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No.524 Squadron went through two incarnations during the Second World War, first testing the Martin Mariner flying boat and then operating against E-boats off the French coast.
The squadron was formed for the first time at Oban on 20 October 1943. It was used to test out the Martin mariner flying boat, but it was quickly decided not to order the type, and the squadron was disbanded on 7 December 1943 (or on 29 January 1944).
The squadron was formed for the second time on 7 April 1944, this time in the south of England. This time the squadron was equipped with Wellingtons, and was used for reconnaissance off the French coast. Its role was to find German E-Boats and guide strike aircraft onto them. The squadron was also used for anti-shipping bombing missions.
The squadron performed the anti E-boat role until the end of the war. In July 1944, as the E-boats retreated from France, the squadron moved to East Anglia, from where it operated against E-boats based in the Low Countries. At the same time the squadron absorbed No.415 Squadron. During this period the squadron operated alongside the North Coates strike wing. During 1945 the squadron also cooperated directly with the navy, guiding surface forces onto enemy targets. The squadron was disbanded on 25 May 1945.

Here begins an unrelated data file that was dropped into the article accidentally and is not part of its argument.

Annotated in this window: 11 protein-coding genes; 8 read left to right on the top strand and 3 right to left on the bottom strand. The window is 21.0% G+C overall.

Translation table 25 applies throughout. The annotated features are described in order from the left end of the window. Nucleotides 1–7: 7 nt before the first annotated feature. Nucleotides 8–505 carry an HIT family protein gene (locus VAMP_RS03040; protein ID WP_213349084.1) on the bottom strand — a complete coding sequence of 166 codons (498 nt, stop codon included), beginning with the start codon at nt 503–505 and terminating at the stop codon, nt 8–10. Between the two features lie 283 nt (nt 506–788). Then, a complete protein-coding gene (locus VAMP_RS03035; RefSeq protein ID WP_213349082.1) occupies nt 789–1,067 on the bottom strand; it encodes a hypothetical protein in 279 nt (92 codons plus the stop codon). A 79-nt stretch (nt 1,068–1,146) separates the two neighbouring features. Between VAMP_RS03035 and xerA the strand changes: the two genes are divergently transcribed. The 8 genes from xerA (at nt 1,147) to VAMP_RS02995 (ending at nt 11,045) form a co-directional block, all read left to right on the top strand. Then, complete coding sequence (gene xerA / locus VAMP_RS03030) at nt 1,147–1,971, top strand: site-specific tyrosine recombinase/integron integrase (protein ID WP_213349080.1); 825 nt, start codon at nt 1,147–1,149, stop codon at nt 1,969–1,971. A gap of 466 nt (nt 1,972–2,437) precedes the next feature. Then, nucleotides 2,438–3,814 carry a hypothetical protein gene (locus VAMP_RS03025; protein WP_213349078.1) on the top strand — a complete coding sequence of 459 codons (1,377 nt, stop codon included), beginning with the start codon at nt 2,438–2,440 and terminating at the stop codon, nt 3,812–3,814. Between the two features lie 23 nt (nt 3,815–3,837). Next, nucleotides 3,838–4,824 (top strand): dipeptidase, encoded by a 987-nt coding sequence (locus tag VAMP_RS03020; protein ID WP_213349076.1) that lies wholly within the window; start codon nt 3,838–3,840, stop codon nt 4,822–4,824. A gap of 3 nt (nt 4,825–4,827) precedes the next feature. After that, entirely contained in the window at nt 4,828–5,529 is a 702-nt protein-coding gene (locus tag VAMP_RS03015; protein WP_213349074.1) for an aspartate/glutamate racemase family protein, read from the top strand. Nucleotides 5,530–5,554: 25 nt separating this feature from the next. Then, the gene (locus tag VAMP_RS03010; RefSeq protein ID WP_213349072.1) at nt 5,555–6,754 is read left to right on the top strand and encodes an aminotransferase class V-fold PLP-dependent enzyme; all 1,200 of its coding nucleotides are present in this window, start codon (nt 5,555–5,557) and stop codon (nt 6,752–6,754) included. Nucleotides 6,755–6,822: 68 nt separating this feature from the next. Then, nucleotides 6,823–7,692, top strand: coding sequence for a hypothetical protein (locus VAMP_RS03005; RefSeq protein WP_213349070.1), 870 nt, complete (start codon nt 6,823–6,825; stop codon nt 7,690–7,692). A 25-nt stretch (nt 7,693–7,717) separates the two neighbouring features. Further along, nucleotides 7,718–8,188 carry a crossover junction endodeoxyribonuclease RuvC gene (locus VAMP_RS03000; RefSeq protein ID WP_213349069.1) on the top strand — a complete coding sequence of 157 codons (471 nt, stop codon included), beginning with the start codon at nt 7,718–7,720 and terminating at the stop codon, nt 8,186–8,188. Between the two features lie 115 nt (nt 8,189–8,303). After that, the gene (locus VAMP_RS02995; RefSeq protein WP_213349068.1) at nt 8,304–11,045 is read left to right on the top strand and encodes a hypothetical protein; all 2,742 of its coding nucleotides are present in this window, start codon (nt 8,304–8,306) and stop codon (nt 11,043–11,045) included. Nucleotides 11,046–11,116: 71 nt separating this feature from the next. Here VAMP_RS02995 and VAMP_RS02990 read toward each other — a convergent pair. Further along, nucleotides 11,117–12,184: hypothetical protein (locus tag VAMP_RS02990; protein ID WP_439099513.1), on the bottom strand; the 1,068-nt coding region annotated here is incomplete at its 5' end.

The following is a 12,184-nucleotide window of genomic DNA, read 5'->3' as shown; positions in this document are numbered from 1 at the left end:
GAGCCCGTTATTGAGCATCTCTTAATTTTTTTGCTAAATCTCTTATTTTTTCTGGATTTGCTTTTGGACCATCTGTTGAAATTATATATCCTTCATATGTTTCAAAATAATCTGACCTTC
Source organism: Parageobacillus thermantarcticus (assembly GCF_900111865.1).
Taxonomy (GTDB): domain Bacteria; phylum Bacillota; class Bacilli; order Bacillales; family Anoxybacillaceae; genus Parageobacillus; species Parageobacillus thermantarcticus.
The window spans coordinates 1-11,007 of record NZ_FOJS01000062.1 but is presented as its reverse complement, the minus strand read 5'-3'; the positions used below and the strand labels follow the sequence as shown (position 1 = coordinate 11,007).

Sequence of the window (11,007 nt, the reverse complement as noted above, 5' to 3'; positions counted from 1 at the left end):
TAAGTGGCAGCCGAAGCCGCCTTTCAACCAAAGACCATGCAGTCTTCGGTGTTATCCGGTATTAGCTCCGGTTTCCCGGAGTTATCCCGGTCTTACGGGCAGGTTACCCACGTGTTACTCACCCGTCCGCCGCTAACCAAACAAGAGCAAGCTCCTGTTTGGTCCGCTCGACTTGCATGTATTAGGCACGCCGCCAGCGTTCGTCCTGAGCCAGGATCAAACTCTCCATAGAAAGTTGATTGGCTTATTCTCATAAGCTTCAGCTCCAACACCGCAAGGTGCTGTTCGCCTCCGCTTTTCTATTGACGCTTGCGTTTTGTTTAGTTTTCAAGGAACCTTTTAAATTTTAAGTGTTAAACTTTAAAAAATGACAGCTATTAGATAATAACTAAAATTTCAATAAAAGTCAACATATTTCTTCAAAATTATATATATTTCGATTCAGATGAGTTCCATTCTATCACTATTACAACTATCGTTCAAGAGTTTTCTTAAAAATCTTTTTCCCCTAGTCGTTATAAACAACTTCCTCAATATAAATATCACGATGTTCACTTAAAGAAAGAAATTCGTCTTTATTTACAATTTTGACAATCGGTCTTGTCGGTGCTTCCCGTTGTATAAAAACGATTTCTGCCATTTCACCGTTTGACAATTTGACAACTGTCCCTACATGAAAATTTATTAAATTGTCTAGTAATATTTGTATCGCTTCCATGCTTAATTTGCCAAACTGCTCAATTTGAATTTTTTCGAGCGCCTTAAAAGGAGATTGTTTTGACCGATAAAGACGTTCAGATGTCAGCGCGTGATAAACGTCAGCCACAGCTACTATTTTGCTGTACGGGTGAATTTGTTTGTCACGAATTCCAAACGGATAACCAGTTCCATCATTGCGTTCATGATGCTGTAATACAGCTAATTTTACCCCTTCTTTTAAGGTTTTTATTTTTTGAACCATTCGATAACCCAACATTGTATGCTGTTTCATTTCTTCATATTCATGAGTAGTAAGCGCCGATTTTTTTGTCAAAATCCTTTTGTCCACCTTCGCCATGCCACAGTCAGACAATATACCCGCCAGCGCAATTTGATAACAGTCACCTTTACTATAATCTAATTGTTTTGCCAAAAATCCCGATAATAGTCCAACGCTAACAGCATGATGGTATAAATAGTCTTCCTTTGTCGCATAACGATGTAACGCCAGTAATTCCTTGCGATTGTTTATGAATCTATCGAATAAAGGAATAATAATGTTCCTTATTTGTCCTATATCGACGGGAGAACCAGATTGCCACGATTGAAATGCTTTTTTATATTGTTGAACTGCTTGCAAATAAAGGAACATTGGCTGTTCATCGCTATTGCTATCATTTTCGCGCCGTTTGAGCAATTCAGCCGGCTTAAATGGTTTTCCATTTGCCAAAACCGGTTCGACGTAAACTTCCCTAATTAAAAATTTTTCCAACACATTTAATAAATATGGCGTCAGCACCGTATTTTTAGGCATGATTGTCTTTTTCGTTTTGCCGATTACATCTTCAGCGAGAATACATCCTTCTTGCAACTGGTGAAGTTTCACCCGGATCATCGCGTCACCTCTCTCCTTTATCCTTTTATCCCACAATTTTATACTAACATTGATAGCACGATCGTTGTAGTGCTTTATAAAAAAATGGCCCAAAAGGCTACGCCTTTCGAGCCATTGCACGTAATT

October-December 1943: Martin Mariner I
April-December 1944: Vickers Wellington XIII
December 1944-May 1945: Vickers Wellington XIV
October-December 1943: Oban
April-July 1944: Davidstowe Moor
July 1944: Docking
July-November 1944: Bircham Newton
November 1944-May 1945: Langham
Squadron Codes: 7R (Wellington)
1943: Martin Mariner test squadron
April 1944-May 1945: Anti E-Boat operations
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